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March 7, 2022

An Un-Ash Wednesday

We initially started this alternative practice on Ash Wednesday because we were concerned that this was one of the few times most people in our church would be touched directly by a pastoral leader . . . and to make that moment connected to the practice of ashes seemed profoundly unbiblical

Our church made the decision to anoint with oil on Ash Wednesday instead of following the usual practice of the imposition of Ashes. If you are curious about the practice or are considering a revision in the future, here are some of the reasons for our change.

Anointing with oil was a common practice in the ancient near east where our Christian faith was culturally founded. Oil was used in lieu of water in this arid region of the world to provide cleansing, protection for the skin, a hedge against body odor and a visual expression of health and vitality. The oil represented the blessing of harvest (olive oil) in addition to being mixed with herbs and minerals that gave off a pleasant aroma.

We initially started this alternative practice on Ash Wednesday because we were concerned that this was one of the few times most people in our church would be touched directly by a pastoral leader . . . and to make that moment connected to the practice of ashes, which in scripture are self-imposed, seems problematic. In scripture the primarily scene of pastoral touch is connected to the practice of anointing the head with oil. So we decided to switch to using oil instead of ashes and with it brought a huge swell of biblical practice and imagery into our congregation. If it seems strange to totally get rid of the ashes then I would highly recommend offering anointing with oil as a secondary option for your Ash Wednesday service.

Anointing with Oil: Explanation and Practice

This service marks the beginning of the church season called “Lent.” Traditionally, the church has used this time to further reflect on our sin, understand our baptism, and grow in love of our savior, our appropriation of the gospel. Because of our shift from the standard practice of ashes to the use of oil, we’ve called this an “Un-Ash Wednesday Service”.

Anointing with oil is a practice that has fallen out of favor with Protestant Churches after the Reformation. But the practice of anointing with oil has a long Biblical history:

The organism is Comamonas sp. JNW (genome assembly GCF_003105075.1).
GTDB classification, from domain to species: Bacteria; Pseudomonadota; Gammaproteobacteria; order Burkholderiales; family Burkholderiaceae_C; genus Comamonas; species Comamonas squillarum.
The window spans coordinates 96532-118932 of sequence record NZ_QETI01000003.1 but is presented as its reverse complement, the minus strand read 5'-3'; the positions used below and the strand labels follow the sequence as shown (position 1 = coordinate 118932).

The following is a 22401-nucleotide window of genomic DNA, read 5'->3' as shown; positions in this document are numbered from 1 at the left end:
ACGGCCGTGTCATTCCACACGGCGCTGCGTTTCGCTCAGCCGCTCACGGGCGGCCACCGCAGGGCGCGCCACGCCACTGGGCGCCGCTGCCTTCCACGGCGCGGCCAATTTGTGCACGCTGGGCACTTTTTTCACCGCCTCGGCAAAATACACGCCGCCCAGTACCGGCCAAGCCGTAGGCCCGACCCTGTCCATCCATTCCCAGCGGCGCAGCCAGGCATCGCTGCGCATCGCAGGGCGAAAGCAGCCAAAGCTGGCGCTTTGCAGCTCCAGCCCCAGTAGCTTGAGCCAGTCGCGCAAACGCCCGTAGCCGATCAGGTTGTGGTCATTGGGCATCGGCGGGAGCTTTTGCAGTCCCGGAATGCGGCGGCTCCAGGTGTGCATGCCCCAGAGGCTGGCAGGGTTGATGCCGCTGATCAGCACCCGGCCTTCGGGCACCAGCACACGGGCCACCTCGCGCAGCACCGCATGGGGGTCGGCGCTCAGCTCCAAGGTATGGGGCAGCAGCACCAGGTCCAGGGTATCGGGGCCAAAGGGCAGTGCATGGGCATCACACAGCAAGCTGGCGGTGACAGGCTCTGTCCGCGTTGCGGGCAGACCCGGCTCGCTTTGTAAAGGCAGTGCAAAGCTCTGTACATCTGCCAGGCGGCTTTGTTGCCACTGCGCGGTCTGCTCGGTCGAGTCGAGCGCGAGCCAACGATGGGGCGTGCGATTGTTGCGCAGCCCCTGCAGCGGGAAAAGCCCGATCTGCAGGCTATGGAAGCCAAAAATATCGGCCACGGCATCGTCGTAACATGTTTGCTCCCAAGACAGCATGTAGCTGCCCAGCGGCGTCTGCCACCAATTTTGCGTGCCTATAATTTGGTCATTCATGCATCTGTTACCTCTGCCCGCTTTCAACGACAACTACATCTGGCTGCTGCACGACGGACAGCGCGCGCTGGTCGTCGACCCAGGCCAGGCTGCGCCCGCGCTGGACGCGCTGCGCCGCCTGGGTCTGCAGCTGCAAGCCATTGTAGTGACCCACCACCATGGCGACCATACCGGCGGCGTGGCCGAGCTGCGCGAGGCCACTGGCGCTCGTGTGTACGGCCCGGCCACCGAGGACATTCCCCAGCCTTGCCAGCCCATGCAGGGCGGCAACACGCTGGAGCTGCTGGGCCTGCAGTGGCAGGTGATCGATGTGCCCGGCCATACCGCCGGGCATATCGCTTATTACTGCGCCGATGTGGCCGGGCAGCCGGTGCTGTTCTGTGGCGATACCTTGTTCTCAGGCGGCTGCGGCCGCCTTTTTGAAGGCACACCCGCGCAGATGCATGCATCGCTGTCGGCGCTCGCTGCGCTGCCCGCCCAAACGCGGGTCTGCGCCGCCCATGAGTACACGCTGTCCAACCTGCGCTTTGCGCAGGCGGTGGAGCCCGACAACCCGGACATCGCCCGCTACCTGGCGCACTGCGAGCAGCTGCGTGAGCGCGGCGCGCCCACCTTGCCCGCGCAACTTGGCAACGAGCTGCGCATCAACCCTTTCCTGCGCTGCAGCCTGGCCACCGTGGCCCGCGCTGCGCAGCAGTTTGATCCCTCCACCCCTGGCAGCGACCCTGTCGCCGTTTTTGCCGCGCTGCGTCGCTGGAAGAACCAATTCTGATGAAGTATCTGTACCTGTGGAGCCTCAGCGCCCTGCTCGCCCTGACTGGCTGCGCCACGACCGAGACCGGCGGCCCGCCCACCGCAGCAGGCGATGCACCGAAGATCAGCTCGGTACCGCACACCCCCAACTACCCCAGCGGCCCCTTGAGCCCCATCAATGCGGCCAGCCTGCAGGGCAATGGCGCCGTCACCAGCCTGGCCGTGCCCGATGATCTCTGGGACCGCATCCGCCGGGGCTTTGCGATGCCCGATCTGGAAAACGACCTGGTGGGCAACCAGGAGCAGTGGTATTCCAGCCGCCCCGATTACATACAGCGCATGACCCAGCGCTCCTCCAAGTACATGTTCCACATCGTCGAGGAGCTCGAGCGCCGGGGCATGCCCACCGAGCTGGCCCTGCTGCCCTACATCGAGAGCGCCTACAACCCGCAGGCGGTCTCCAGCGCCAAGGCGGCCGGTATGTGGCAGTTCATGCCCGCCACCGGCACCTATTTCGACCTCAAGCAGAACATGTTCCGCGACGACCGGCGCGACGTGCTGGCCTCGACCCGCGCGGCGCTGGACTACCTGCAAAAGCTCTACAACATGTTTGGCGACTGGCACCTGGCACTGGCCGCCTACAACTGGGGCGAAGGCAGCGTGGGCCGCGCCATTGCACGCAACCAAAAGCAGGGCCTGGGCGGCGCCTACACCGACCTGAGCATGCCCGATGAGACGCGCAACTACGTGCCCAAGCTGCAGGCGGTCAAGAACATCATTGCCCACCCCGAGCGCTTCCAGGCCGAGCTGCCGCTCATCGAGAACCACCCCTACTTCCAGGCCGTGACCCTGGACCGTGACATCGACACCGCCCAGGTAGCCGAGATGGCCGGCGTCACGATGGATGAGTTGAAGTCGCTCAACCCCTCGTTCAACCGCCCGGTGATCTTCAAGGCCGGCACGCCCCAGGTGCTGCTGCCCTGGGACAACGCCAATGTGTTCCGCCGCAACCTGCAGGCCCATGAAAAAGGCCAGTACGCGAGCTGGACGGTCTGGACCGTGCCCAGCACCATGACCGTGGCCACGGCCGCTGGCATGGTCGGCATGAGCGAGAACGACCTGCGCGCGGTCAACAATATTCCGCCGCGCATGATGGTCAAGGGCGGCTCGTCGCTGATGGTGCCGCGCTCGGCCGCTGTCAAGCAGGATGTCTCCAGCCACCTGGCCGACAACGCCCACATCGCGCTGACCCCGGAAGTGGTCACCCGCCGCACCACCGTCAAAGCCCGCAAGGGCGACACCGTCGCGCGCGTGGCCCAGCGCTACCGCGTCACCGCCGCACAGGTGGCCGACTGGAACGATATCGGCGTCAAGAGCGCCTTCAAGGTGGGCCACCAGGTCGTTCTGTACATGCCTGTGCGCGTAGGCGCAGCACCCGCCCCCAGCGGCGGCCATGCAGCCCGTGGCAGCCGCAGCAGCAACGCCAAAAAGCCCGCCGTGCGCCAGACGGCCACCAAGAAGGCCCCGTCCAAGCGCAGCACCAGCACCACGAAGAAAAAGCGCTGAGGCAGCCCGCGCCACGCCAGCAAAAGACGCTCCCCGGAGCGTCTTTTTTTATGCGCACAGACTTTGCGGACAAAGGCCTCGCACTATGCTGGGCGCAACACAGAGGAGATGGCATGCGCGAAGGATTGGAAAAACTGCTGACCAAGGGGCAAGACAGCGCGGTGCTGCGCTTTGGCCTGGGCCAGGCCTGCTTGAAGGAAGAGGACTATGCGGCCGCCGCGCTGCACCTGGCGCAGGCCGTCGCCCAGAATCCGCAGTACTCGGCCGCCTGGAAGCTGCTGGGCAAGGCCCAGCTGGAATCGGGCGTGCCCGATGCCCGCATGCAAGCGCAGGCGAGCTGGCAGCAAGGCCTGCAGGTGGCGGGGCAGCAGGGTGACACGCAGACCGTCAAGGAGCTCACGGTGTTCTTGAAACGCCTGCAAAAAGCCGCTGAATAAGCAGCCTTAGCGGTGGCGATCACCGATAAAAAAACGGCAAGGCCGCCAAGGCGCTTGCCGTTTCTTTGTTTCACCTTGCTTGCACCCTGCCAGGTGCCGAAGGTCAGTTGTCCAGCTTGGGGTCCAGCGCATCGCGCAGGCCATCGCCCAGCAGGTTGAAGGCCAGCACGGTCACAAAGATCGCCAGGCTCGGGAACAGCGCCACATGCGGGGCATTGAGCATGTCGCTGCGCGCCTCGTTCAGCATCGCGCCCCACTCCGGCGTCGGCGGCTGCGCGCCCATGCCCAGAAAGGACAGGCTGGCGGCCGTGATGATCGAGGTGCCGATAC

Symbolizes cleansing: Oil was used for cosmetic reasons and was a sign of being clean (Ruth 3:3; Deut 28:40).

Symbolizes healing: People were anointed with oil in the early church as a part of requesting God to bring healing or wholeness to a person’s life. James 5:14 says, “Is anyone among you sick? Let them call the elders of the church to pray over them and anoint them with oil in the name of the Lord.”

Symbolizes being set apart. Prophets (1 King 19:16) and Priests (Exodus 29:7) and Kings (1 Sam 16:1) were anointed for service. Special objects used in worship were anointed with oil, set apart as Holy, for God’s service.

Symbolizes blessing. That’s not a word we use much. But consider Psalm 23: “You prepare a table before me in the presence of my enemies. You anoint my head with oil; my cup overflows.”

Symbolizes the presence of the Holy Spirit: 1 John 2:20 But you have an anointing from the Holy One, and all of you know the truth. Anointing with oil was a common practice in the early church to remind us of our baptism. To remind us of all the gifts of God that are symbolized by baptism. This is particularly appropriate going into Lent as we remember the Promises and Presence of God—even as we reflect on our sin and need for a Savior.

This is not a sacrament. Jesus doesn’t command us to do this. Like foot washing, it is an optional practice for the church, but unfortunately a meaningful practice that has been long neglected. So it is completely optional. Make it clear to those who attend, especially if it’s a relatively new practice that if they are uncomfortable, they don’t need to receive oil. For those who come forward, explain that you will anoint them with the sign of the cross on their forehead and say these words of blessing and promise:

I anoint you, _____________, in the name of the Father, Son and Holy Spirit. The sign of the cross signifies Christ who took up our sins and carried our infirmities. Remember whose you are!

Here is a PDF of our full worship service.

Bruce Benedict is the chaplain of Worship Arts at Hope College.  He also serves as the worship coordinator at Maranatha CRC and helps propel creative things at Cardiphonia Music and Bellwether Arts.

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